What his defenders will continue to call his "idealism" -- the belief that God put him in the Oval Office to spread liberty's bounty across the globe and so on -- is in fact a rather shocking shallowness. It's fine and indeed admirable for a world leader to speak this way, to aspire to greatness and fairness for his nation and for the world; Tony Blair did so in the run-up to the war, and his pro-war speeches were considerably more convincing than Bush's. But clearly, Bush actually believes this and looks at global geopolitics this way. This, too, might be fine, if it were balanced by more hard-headed and skeptical assessments, but Bush seems to have embraced it as a totalizing explanation. And as such, it has barred other interpretations of world events at the door.
Even this might be fine, if the consequences had not been so tragic. But once Bush transformed himself in his mind into God's messenger of liberty, things like the State Department's multi-volume report on post-war Iraq -- a report that predicted many of the tragedies that have come to pass -- became irrelevant. What was the research of mere mortals next to the fiery inscriptions of God, emblazoned across his welcoming mind?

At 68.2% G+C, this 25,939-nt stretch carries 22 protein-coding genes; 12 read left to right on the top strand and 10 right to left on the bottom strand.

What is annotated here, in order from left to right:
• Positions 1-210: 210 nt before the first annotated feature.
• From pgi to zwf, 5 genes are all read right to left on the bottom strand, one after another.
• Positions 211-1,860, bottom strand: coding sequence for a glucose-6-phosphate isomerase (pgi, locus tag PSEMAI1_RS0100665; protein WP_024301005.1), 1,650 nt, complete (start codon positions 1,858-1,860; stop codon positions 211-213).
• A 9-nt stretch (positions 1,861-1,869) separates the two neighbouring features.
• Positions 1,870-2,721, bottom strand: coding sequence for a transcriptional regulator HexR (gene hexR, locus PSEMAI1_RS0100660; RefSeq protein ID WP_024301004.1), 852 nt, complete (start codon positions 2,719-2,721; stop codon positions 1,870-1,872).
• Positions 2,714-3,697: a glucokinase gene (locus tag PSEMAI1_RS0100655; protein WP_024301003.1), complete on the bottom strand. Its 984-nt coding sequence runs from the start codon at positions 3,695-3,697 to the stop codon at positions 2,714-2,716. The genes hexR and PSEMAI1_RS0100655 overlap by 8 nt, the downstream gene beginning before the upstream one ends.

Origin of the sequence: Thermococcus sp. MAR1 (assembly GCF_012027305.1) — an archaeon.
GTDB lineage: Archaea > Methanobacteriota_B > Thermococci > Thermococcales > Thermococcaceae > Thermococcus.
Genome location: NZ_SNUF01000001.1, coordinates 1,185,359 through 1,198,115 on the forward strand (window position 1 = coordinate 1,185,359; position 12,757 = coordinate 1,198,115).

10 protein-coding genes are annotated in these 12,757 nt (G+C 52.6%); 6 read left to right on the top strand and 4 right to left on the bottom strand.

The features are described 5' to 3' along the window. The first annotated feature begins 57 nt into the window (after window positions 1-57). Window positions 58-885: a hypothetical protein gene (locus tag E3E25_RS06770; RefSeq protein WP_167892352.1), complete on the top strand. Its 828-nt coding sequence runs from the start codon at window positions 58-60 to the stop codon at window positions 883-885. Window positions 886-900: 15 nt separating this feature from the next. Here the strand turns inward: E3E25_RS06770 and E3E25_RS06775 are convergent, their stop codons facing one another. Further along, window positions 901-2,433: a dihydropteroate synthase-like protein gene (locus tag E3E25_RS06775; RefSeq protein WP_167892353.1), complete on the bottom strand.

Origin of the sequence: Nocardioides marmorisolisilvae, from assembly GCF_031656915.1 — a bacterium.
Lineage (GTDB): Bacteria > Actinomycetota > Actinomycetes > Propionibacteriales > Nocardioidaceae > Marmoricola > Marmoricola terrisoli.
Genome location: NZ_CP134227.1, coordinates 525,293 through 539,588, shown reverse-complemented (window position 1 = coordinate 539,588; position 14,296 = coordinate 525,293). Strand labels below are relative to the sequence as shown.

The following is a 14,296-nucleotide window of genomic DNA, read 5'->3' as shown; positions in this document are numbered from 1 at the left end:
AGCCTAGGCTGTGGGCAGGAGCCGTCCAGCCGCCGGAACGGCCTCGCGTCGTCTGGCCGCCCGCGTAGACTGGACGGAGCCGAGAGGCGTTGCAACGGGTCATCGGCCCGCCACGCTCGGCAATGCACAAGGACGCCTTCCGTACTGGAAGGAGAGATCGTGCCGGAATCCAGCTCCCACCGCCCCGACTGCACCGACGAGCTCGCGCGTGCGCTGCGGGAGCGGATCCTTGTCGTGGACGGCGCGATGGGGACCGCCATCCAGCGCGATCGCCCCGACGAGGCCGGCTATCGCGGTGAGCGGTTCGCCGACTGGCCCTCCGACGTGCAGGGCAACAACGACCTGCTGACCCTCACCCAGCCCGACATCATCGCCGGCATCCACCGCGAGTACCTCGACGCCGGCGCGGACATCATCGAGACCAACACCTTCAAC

And so hundreds are dead today who didn't need to die, because the possibility of their deaths was not supposed to be part of the great plan and therefore was not contemplated in its mandated fullness. There exists no acceptable definition of "idealism" by which the above qualifies as such. Neither is it quite malevolence. Dick Cheney is malevolent, all right, but he's not the president, at least officially; not the one making the final call. It is incompetence. It is shallowness. To put it more colloquially, it?s trying to wish something true; we've all done it in our private lives, so we all know how irresponsible it is.